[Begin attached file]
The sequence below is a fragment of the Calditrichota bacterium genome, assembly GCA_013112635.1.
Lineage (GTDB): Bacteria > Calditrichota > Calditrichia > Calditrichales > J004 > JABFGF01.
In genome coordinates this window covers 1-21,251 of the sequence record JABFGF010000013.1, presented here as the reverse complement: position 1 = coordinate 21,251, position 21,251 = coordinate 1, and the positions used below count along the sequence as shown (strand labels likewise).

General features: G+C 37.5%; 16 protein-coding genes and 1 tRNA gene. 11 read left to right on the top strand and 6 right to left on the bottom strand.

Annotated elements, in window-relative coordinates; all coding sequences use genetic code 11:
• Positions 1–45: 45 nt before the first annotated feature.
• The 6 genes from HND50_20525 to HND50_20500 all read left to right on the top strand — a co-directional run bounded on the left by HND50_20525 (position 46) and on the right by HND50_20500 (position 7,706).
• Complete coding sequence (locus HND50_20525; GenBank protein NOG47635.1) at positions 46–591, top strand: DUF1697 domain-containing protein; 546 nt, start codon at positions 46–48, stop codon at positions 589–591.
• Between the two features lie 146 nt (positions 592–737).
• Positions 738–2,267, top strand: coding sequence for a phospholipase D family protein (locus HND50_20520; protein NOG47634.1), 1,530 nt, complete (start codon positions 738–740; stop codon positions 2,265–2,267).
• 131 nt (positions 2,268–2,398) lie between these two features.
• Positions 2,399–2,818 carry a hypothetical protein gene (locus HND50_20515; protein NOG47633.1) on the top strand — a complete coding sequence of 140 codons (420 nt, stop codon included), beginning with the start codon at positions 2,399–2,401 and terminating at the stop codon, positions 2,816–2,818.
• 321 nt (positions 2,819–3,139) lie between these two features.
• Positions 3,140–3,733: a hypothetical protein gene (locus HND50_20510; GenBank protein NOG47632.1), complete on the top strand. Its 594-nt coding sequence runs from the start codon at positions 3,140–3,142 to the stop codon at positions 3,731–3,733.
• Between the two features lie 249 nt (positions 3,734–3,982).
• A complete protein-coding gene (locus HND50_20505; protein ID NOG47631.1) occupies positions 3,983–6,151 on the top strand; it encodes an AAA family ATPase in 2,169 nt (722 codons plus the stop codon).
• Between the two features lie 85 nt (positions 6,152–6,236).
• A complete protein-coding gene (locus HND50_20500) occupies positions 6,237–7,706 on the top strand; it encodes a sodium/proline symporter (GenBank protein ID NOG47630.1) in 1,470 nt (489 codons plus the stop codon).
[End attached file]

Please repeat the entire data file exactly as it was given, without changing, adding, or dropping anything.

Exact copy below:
The sequence below is a fragment of the Calditrichota bacterium genome, assembly GCA_013112635.1.
Lineage (GTDB): Bacteria > Calditrichota > Calditrichia > Calditrichales > J004 > JABFGF01.
In genome coordinates this window covers 1-21,251 of the sequence record JABFGF010000013.1, presented here as the reverse complement: position 1 = coordinate 21,251, position 21,251 = coordinate 1, and the positions used below count along the sequence as shown (strand labels likewise).

General features: G+C 37.5%; 16 protein-coding genes and 1 tRNA gene. 11 read left to right on the top strand and 6 right to left on the bottom strand.

Annotated elements, in window-relative coordinates; all coding sequences use genetic code 11:
• Positions 1–45: 45 nt before the first annotated feature.
• The 6 genes from HND50_20525 to HND50_20500 all read left to right on the top strand — a co-directional run bounded on the left by HND50_20525 (position 46) and on the right by HND50_20500 (position 7,706).
• Complete coding sequence (locus HND50_20525; GenBank protein NOG47635.1) at positions 46–591, top strand: DUF1697 domain-containing protein; 546 nt, start codon at positions 46–48, stop codon at positions 589–591.
• Between the two features lie 146 nt (positions 592–737).
• Positions 738–2,267, top strand: coding sequence for a phospholipase D family protein (locus HND50_20520; protein NOG47634.1), 1,530 nt, complete (start codon positions 738–740; stop codon positions 2,265–2,267).
• 131 nt (positions 2,268–2,398) lie between these two features.
• Positions 2,399–2,818 carry a hypothetical protein gene (locus HND50_20515; protein NOG47633.1) on the top strand — a complete coding sequence of 140 codons (420 nt, stop codon included), beginning with the start codon at positions 2,399–2,401 and terminating at the stop codon, positions 2,816–2,818.
• 321 nt (positions 2,819–3,139) lie between these two features.
• Positions 3,140–3,733: a hypothetical protein gene (locus HND50_20510; GenBank protein NOG47632.1), complete on the top strand. Its 594-nt coding sequence runs from the start codon at positions 3,140–3,142 to the stop codon at positions 3,731–3,733.
• Between the two features lie 249 nt (positions 3,734–3,982).
• A complete protein-coding gene (locus HND50_20505; protein ID NOG47631.1) occupies positions 3,983–6,151 on the top strand; it encodes an AAA family ATPase in 2,169 nt (722 codons plus the stop codon).
• Between the two features lie 85 nt (positions 6,152–6,236).
• A complete protein-coding gene (locus HND50_20500) occupies positions 6,237–7,706 on the top strand; it encodes a sodium/proline symporter (GenBank protein ID NOG47630.1) in 1,470 nt (489 codons plus the stop codon).